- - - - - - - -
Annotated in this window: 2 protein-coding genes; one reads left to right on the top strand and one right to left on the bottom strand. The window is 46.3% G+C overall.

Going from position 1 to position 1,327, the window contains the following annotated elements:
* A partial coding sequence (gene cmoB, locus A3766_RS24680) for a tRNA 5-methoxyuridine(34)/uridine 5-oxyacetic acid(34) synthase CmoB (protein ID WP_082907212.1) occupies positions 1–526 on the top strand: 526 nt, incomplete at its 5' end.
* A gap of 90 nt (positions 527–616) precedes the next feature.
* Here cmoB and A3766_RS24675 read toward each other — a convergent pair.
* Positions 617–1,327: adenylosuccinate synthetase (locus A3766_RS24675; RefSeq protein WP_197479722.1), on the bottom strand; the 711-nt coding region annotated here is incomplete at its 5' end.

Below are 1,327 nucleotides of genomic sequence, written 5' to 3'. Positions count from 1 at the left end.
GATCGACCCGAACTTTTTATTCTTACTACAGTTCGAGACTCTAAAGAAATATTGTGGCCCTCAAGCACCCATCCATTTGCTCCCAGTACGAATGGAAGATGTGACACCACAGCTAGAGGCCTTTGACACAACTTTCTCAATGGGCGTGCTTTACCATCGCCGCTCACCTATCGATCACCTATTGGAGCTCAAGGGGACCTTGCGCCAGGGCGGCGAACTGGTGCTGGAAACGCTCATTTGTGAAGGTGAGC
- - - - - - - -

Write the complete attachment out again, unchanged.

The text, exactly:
Annotated in this window: 2 protein-coding genes; one reads left to right on the top strand and one right to left on the bottom strand. The window is 46.3% G+C overall.

Going from position 1 to position 1,327, the window contains the following annotated elements:
* A partial coding sequence (gene cmoB, locus A3766_RS24680) for a tRNA 5-methoxyuridine(34)/uridine 5-oxyacetic acid(34) synthase CmoB (protein ID WP_082907212.1) occupies positions 1–526 on the top strand: 526 nt, incomplete at its 5' end.
* A gap of 90 nt (positions 527–616) precedes the next feature.
* Here cmoB and A3766_RS24675 read toward each other — a convergent pair.
* Positions 617–1,327: adenylosuccinate synthetase (locus A3766_RS24675; RefSeq protein WP_197479722.1), on the bottom strand; the 711-nt coding region annotated here is incomplete at its 5' end.

Below are 1,327 nucleotides of genomic sequence, written 5' to 3'. Positions count from 1 at the left end.
GATCGACCCGAACTTTTTATTCTTACTACAGTTCGAGACTCTAAAGAAATATTGTGGCCCTCAAGCACCCATCCATTTGCTCCCAGTACGAATGGAAGATGTGACACCACAGCTAGAGGCCTTTGACACAACTTTCTCAATGGGCGTGCTTTACCATCGCCGCTCACCTATCGATCACCTATTGGAGCTCAAGGGGACCTTGCGCCAGGGCGGCGAACTGGTGCTGGAAACGCTCATTTGTGAAGGTGAGC